It's been a few years since I've fallen off a balance beam. But the lessons I've learned have been invaluable. Here are a few of my favourites.
My Mom (Yvonne)
My mom didn’t want me to play football.
“I made the team,” I said. Yes, an 11-year-old girl picked to play with the guys.
“Why don’t you take gymnastics?” she asked as she pointed at the the TV.
It was the Olympics. Nadia Comaneci was dancing on the balance beam.
She scored a perfect 10.
It was an amazing moment that stunned the world.
Nadia Comaneci was 14 years old.
My life changed at that moment.
“I want to be like her.”
That was in 1976. Now I look back on the conversation and realize that it changed the course of my life. In a matter of weeks, I was hanging upside down in my black-and-gold bodysuit, praying my coach had a good grip on my legs and he wouldn’t drop me.
Coach was trying to teach me how to do a cartwheel. But I wasn’t getting the hang of it. No pun intended.
He flipped me right side up and helped me land safely on my feet.
“See? This is what it feels like to do a cartwheel.”
I didn’t see. But I was beginning to get the feel.
The thing is I loved gymnastics. Soaked up everything my coach told me. But it was a lot harder than Nadia made it look on TV.
At the end of the year, I convinced my mom to talk to Dagmar, the head coach, about me.
“Barbara would like to be on the competitive team,” she told her.
“No, no, no!” Dagmar shouted in her thick European accent. “Barbara is too old.”
I was 12.
Here's what I learned: Gymnastics is a lot harder than it looks on TV. And when someone says you're too old to do something, you don't have to believe them.
The first time I entered a gymnastics competition–in early spring of 1978–I was a bundle of nerves.
Coach Carlene tried to calm me down. “You can do it. Just take three deep breath and relax.”
I dragged the beat board into position and within moments was mounting the beam.
“Get back up,” I heard Carlene say as I landed in a heap on the mat.
It took a second to register that I had propelled myself over top of the beam.
Carlene pulled the beat board away.
I climbed back up and fell off again.
To make matters worse I started crying.
It’s really hard to do a cartwheel when you’re crying.
Ding, splat. I fell off the beam again.
I ran into the corner, sobbing.
“I … fell off… the beam… five times.”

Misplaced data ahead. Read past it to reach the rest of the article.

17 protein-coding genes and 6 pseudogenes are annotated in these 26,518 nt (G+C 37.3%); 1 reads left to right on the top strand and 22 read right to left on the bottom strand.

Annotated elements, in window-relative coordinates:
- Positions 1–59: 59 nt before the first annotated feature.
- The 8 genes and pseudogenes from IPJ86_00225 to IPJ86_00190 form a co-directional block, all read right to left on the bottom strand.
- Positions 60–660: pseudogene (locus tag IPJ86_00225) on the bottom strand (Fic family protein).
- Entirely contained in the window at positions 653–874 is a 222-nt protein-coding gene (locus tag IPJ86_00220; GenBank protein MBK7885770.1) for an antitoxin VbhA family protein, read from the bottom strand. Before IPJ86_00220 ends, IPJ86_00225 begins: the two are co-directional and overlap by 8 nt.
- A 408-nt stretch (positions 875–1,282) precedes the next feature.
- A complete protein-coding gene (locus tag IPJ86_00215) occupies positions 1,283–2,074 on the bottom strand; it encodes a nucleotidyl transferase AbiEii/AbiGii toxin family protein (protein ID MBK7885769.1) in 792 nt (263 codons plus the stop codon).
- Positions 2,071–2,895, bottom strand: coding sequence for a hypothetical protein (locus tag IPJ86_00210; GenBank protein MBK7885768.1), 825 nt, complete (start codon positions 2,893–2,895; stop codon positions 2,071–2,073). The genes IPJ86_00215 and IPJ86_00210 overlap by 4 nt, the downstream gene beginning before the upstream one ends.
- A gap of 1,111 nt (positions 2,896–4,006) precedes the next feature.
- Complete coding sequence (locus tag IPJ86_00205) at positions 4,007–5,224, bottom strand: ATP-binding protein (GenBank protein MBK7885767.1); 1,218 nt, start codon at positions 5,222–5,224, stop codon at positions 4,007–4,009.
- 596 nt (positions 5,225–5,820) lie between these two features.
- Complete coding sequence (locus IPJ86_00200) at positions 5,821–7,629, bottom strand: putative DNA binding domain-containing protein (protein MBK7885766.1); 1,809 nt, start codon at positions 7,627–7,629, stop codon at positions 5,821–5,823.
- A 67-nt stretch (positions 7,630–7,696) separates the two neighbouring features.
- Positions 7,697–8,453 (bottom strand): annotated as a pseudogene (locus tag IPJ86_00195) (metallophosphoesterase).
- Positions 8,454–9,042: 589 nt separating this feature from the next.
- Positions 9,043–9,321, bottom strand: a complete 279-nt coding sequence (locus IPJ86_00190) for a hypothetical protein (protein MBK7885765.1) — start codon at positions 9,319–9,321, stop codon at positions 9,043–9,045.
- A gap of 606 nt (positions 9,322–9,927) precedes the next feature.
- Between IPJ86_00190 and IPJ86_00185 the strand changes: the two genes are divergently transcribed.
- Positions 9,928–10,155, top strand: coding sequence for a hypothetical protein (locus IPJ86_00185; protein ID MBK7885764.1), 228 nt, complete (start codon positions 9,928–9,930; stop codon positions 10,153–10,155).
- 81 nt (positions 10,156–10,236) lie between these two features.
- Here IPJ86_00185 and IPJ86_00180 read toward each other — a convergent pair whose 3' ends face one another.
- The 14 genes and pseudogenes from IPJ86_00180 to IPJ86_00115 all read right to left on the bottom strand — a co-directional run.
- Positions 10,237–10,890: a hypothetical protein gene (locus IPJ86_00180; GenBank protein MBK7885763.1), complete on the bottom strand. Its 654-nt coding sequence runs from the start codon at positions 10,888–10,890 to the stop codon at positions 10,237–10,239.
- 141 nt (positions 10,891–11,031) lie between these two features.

“I know,” Carlene said. “But you got back up. That’s the only thing that matters.”
Here's what I learned: When you fall down, get back up. It's the only thing that matters.
“You look great, keep the weight off.” Randy the gymnastics coach said. I didn’t want to believe him. I had lost 30-lbs battling pneumonia and couldn’t walk up a flight of stairs. Your relationship with your coach is sacred. Even when he says something damaging to your self-esteem. My relationship with my body was simple. Work out, try not to eat too much and learn how to love my post-pubescent curves. Except now. I didn’t have any. I weighed 105 lbs. My pants were falling off me. But I looked great. Better keep the weight off.
Here's what I learned: Pneumonia sucks. We all have body issues (including Randy). And when someone says you should keep the weight off, it doesn't mean you have to.
Sandy O’Brien, head coach of the University of Alberta Pandas, was sitting on a blue folded mat beside the balance beam looking at a clip board with the names of eight gymnasts who were vying for six spots on the team. My name was on that list. “Don’t worry,” I said. “I’ll do my front aerial at the competition in Denver.” “I’d like you to do it now.” She said. We had many strains in our coach-gymnast relationship but, the biggest was my refusal to practice on the high beam. “OK, I’ll do it,” I said. Even though I didn’t want to. I was having a bad day. I counted to three and flipped myself upside down. I was hanging mid-air, above the beam, with no hands. “Something’s wrong... my foot should have landed by now.” My voice inside my head said. What to do? Brace for impact or try to relax? My ribs slams into the beam. Bang! “Ow!” I landed in a heap on the mat. “Are you OK?” She asked. I didn't answer because I couldn’t breathe. It was a hard knock. I was banged up, but I wasn’t seriously injured. Unless you count the damage to my self-esteem. I spent the next four weeks practicing on the low beam and on a line on the floor. Fortunately, I was able to get back on the high beam–just in time for the competition in Denver.
Here's what I learned: If you're having a bad day, stay off the high beam. Unless you want to go to Denver.